Preheat your oven to 400 degrees. Fill a baking pan with the cubed squash, sprinkling over with olive oil and salt. Also add in the large garlic cloves (unpeeled). Cover the pan with foil and roast in the oven for about 30 minutes, or longer. (I’ve also just placed an entire pod of garlic in the oven, wrapped in foil, to roast. Once removed, the full pod is soft, moist, and with such a subtle garlic flavor that I could just eat that alone with some pita bread.)roasted squash and garlicIn a large pot, begin gently sauteing the onions while the squash is roasting. You want to render them soft and nearly melted, so a slow flame over the course of the 30 minutes is a perfect combination. About 10 minutes in, add the curry leaves and continue to cook.

After 30 minutes, check your squash—it should be soft entirely through. If you still have a little toughness or resistance, leave it in a little longer, but it shouldn’t take longer than 40 minutes total. Once done, remove from the oven. VERY CAREFULLY remove the garlic first (it will be hot so please be mindful; use a spoon or tongs if needed) and lightly peel and squeeze the softened garlic cloves into the pot with the onions. Next, pour the butternut squash and any liquid that seeped out into the pot as well, making sure not to splash.

Add the curry powder, chili powder, lime, and desired amount of salt and pepper. As always fudge around with the quantities you like. I kept it a little milder because I was adding the tofu as well and wanted to make sure the butternut flavor was not entirely overpowered. Combine well, adding the water (or broth if you desire) and bringing to a slow boil. Reduce to a simmer, cover and let cook for a few minutes.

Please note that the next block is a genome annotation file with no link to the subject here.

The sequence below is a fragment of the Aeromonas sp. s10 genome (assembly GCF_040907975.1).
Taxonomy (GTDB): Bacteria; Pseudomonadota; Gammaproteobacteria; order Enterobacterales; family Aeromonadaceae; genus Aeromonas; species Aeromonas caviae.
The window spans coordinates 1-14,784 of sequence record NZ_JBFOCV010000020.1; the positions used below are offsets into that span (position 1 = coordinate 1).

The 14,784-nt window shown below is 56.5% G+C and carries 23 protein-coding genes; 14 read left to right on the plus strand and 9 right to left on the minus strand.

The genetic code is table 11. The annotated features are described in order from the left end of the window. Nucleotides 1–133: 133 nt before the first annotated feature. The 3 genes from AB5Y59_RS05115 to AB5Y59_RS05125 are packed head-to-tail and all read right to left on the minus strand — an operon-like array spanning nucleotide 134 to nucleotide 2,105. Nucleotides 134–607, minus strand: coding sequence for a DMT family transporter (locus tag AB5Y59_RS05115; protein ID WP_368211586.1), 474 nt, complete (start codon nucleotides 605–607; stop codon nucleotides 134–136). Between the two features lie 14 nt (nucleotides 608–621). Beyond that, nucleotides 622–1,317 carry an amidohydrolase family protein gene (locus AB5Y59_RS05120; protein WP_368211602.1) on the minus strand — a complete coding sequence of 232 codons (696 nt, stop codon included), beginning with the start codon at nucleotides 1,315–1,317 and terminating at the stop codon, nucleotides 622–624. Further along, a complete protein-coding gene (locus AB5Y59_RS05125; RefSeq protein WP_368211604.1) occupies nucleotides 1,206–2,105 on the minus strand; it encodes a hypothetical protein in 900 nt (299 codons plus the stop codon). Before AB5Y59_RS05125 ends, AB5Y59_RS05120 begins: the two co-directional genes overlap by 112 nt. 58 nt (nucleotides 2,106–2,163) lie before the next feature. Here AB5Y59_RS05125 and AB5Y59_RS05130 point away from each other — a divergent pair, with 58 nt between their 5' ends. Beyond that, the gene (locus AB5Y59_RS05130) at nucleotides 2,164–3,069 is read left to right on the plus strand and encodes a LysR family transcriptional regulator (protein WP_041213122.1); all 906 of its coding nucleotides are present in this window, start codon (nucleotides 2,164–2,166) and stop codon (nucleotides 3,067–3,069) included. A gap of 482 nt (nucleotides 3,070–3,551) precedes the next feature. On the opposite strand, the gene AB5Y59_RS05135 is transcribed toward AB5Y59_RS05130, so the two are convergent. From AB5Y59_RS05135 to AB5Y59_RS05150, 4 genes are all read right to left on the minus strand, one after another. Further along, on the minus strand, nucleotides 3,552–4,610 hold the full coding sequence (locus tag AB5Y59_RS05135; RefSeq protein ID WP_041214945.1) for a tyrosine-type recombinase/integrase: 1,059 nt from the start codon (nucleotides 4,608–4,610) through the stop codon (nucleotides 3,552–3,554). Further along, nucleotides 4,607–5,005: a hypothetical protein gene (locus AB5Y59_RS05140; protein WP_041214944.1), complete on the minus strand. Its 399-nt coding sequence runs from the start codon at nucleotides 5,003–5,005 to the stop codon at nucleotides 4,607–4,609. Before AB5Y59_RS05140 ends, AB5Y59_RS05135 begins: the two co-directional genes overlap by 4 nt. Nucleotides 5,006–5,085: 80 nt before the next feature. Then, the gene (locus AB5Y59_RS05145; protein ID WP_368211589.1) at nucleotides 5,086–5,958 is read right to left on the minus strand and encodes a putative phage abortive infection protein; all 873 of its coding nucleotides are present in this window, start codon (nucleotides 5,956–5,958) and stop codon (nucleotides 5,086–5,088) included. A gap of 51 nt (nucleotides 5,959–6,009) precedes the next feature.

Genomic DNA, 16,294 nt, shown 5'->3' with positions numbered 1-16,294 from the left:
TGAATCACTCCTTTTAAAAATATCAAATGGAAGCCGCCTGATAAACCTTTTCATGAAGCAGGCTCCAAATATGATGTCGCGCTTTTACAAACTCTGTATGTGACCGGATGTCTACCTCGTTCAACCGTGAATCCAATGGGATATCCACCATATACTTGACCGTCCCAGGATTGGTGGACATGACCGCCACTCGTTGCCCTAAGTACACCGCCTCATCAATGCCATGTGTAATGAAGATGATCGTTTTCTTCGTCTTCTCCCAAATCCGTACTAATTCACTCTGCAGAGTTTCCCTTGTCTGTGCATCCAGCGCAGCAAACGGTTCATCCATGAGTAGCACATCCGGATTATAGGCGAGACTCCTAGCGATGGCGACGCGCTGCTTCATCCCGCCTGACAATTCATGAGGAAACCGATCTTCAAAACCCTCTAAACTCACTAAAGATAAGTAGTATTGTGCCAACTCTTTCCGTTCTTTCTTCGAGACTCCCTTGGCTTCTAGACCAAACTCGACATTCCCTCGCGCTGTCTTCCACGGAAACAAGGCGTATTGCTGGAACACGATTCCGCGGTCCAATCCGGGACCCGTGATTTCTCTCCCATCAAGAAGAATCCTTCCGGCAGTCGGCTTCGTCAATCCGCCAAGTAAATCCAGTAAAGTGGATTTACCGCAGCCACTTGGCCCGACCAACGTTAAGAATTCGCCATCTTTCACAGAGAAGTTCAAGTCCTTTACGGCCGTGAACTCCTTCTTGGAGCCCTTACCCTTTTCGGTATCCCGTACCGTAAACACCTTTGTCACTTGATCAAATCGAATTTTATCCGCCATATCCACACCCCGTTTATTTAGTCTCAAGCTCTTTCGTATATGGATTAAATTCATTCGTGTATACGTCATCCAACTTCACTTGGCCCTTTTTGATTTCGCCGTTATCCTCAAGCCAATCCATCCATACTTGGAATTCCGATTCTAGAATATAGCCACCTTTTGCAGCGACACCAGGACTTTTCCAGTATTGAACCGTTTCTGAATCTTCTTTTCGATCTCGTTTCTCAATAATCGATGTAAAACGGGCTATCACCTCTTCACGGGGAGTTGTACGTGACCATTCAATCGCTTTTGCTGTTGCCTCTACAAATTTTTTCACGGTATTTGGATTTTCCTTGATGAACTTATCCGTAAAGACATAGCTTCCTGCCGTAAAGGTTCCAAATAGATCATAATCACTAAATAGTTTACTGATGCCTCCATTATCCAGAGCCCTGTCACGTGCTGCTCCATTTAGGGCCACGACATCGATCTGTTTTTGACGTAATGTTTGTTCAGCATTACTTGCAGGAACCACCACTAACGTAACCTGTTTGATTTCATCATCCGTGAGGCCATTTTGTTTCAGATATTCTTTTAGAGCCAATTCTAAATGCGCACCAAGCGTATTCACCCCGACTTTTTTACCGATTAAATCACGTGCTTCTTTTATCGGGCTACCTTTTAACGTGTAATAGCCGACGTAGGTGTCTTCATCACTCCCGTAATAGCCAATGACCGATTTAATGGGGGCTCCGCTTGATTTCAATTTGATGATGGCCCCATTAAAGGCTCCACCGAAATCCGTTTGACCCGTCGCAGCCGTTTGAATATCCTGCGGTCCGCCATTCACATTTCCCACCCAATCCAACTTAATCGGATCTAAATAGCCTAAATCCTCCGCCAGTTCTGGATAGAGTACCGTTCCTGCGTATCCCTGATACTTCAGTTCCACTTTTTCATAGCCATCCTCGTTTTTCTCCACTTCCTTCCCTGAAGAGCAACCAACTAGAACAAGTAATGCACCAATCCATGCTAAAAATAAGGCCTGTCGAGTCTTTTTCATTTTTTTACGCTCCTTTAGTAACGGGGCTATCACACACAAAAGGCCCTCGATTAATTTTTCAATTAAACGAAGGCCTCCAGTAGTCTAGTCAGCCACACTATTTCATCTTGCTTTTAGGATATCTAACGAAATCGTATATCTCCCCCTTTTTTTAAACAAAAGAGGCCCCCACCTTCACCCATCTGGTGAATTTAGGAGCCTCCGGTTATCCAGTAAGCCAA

Separately, prepare the additions in the simplest way possible really. Toss the tofu in a little curry powder, salt and pepper. In a frying pan begin frying the green pepper chunks on medium heat. After 5 minutes, add the tofu, and generously add more curry powder and chili flakes as you desire. Make sure to keep the heat between medium and low, the peppers should soften enough but retain a slight crunch, and the tofu should crisp up on all sides. Once done, set aside.curried tofu and veggies

Check the soup: the squash should be mostly degenerated into a fleshy pulp intermingling with the onions and garlic. Now if you have an immersion blender this will be easy for you; if not you’ll have to do as I do and let the pot cool down enough before adding it to your blender. Remove the curry leaves and then blend the soup however you can (I did it in 3 batches so I wouldn’t overfill my blender). Pour back into the pot, check the flavor (adding whatever you think it needs) and warm back up. It’s ready to serve!

You can now either add the tofu and peppers directly into the pot, or as I did, serve a bowl of soup and top it off with some veggies before serving. Your choice! Either way, I hope this warms up your cold rainy evening.



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    • Thank you so much! I’m looking forward to perusing your blog as well (having only had a chance to glance at it for now).